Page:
But before I went home, I called on my inner self and said. "Paul is this the best you can do? Sooner or later your body is going to rebel and say enough is enough". And it was only after reaching the low of the lowest point did I stop and begin to climb back to a sense of acceptance and normality. Regrettably sometimes you have to journey so deep into you inner self to find your authentic self. I was told this journey is referred as the "long dark night of the soul" and awaiting you at the end of tunnel is a shock awakening that brings you back to a sense of reality. No pain no gain.
Now it does not have to be that dramatic. Let's get practical!
Survival tips for ESL teachers working overseas:
I found that cleaning my room and decorating it "my way" was good therapy. So if you were always told back to take down that ridiculous poster now go find a similar one and put it where you damn like. Make sure you have some familiar things to transform it into "your home away from home".
Find safe and healthy ways of relaxing. I like music or watching a movie. I brought myself a DVD ROM burner/player for my computer. It is easy to install and there is some much material available on DVD.
Mediation and prayer are also productive for those who have the means of connecting to a higher power.
Try and have your computer running on an ADSL connection. I have to pay out of my own pocket but my sanity was well worth the expense. This avoids the slow dial-up technology and you can use your phone at the same time. I can come in my room anytime and be online and know I got mail. I can chat and when my friend back home gets ADSL we can try video cam chats. The mind boggles!
I started planning short trips to build up good memories on my digital camera to send home on the net and for my journaling. In other words, stop procrastinating.
Create opportunities to become more "cultural competent". For example find someone to help you learn the language. Spend time going out on social outings with the natives (figure of speech) to try out some of your new language. Go ahead make mistakes it is a good way of learning.
Phone home -- get your hands on an international dialling phone card and carry it with you always. I write my most popular phone numbers on the card with a marking pen. Now there may some people who say phoning home can make the situation worse. Not so if you make the call for the right reasons. What I mean is that you call home to speak about big and little positive things you have accomplished and share the little joys with you loved one. Stay clear of emotions that may trigger a negative mood swing. Always try and end the call on any humours or uplifting note. If you know you have s short time left and there is something you really need to say then interrupt the call and say, "I have only a minute to go and I want to say."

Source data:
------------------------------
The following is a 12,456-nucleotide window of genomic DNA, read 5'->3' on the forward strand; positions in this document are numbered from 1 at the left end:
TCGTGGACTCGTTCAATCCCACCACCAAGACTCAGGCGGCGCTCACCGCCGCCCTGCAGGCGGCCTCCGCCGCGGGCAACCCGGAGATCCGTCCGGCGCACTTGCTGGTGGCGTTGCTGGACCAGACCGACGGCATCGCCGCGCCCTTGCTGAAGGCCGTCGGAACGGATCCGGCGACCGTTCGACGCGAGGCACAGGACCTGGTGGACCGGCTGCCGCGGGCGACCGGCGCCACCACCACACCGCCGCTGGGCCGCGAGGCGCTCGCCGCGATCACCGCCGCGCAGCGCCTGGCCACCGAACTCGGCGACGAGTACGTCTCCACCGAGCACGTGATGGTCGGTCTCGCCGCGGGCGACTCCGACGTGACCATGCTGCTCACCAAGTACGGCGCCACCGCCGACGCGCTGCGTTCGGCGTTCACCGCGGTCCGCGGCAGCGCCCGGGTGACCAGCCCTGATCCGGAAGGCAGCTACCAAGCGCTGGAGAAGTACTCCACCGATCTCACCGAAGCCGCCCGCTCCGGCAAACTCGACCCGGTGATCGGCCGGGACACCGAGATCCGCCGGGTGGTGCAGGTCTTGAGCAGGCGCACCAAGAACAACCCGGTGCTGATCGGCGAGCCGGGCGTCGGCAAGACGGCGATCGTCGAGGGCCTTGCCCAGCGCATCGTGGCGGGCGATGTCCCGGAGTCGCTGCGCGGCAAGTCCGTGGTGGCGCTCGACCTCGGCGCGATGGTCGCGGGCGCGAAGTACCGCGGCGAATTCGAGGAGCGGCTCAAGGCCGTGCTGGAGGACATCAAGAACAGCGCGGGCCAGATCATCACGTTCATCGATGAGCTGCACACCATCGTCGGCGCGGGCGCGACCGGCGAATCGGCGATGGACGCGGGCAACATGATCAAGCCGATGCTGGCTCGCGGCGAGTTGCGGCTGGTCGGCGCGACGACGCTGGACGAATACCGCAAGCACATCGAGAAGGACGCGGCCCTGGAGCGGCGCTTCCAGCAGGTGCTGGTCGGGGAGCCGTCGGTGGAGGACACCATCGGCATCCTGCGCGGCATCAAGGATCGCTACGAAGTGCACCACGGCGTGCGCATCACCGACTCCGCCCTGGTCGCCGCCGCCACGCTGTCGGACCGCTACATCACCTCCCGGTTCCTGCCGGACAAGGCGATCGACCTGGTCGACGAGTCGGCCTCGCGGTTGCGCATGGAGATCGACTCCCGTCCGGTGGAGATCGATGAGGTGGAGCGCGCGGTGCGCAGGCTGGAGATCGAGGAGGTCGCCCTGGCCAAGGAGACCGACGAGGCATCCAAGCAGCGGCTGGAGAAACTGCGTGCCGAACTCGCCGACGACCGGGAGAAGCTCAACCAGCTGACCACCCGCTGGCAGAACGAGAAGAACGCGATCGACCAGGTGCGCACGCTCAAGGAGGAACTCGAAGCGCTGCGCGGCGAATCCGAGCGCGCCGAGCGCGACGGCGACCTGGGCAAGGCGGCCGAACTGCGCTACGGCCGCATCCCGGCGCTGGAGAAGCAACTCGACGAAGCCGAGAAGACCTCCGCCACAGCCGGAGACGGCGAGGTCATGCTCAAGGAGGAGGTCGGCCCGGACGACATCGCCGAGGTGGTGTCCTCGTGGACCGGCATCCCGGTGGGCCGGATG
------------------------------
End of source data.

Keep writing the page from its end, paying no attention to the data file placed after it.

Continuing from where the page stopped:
I will say this once -- have a good cry and recognise that you are going through a grief experience. It is nothing to be ashamed of and it works to open new doorways to your inner self. Remember grief is a process and takes time and the period will vary from person to person. Do not be too hard on yourself if your recovery is taking longer then you expected. Monitor your feelings and date them so you can measure your progress and know you are doing positive things to change for the better.
I don't use a journal but I do write long letters home and it is good to review them form time to time to monitor your progress.
Finally avoid all actions and thought processes that compound the problem.
The big $64,000 question: Am I experiencing culture shock? Below is a list of Signs and Symptoms of Culture Shock:
Preoccupation with health; aches and pains
Disturbed sleep pattern
Mood changes; depression, mood swings, anger, irritability
Unwilling to interact with others, withdrawal
Loss of identity
Lack of confidence and reduced abilities
Feelings of paranoia
This is not meant to frighten you but to help you look after yourself in order to prevent any of these problems occurring and now sing with me when you're smiling, when you're smiling, the whole world smiles with you.
I have sung my way into the "home stage" but it still takes conscious work and effort on my part. Now I sense that I am able to function in two cultures with confidence. I am discovering new ways of doing things that I enjoy and I am already adopting some of them. I have made a significant adjustment to my host country, China.
Maybe I will write about my experiences of re-entry or reverse culture shock when I return to Australia in january 2005. Basically, this stage consists of feeling out of place in your own country, or experiencing a sense of disorientation. But I am sure it will not be as depressing as my recent experience.
If you have any English grammar or vocabulary questions,
please post them on this English Grammar Forum.
Author: Paul A Hodge